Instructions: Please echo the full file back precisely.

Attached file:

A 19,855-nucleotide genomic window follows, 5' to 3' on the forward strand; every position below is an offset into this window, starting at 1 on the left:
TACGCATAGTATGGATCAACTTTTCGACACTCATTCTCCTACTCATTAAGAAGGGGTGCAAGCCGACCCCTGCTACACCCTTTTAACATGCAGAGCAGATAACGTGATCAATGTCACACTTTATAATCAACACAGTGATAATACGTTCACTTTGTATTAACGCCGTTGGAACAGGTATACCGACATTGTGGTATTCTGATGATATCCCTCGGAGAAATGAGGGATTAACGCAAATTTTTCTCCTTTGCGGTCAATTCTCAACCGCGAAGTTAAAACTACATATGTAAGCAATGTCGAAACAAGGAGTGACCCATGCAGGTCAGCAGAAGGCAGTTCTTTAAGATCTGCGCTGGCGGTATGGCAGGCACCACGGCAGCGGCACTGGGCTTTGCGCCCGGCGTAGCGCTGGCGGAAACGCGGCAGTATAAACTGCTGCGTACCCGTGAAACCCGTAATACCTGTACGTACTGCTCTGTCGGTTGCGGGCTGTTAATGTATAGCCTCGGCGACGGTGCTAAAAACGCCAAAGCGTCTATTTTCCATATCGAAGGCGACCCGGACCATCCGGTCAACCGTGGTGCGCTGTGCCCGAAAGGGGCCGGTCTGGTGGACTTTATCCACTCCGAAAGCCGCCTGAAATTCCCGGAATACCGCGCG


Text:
A 19,855-nucleotide genomic window follows, 5' to 3' on the forward strand; every position below is an offset into this window, starting at 1 on the left:
TACGCATAGTATGGATCAACTTTTCGACACTCATTCTCCTACTCATTAAGAAGGGGTGCAAGCCGACCCCTGCTACACCCTTTTAACATGCAGAGCAGATAACGTGATCAATGTCACACTTTATAATCAACACAGTGATAATACGTTCACTTTGTATTAACGCCGTTGGAACAGGTATACCGACATTGTGGTATTCTGATGATATCCCTCGGAGAAATGAGGGATTAACGCAAATTTTTCTCCTTTGCGGTCAATTCTCAACCGCGAAGTTAAAACTACATATGTAAGCAATGTCGAAACAAGGAGTGACCCATGCAGGTCAGCAGAAGGCAGTTCTTTAAGATCTGCGCTGGCGGTATGGCAGGCACCACGGCAGCGGCACTGGGCTTTGCGCCCGGCGTAGCGCTGGCGGAAACGCGGCAGTATAAACTGCTGCGTACCCGTGAAACCCGTAATACCTGTACGTACTGCTCTGTCGGTTGCGGGCTGTTAATGTATAGCCTCGGCGACGGTGCTAAAAACGCCAAAGCGTCTATTTTCCATATCGAAGGCGACCCGGACCATCCGGTCAACCGTGGTGCGCTGTGCCCGAAAGGGGCCGGTCTGGTGGACTTTATCCACTCCGAAAGCCGCCTGAAATTCCCGGAATACCGCGCG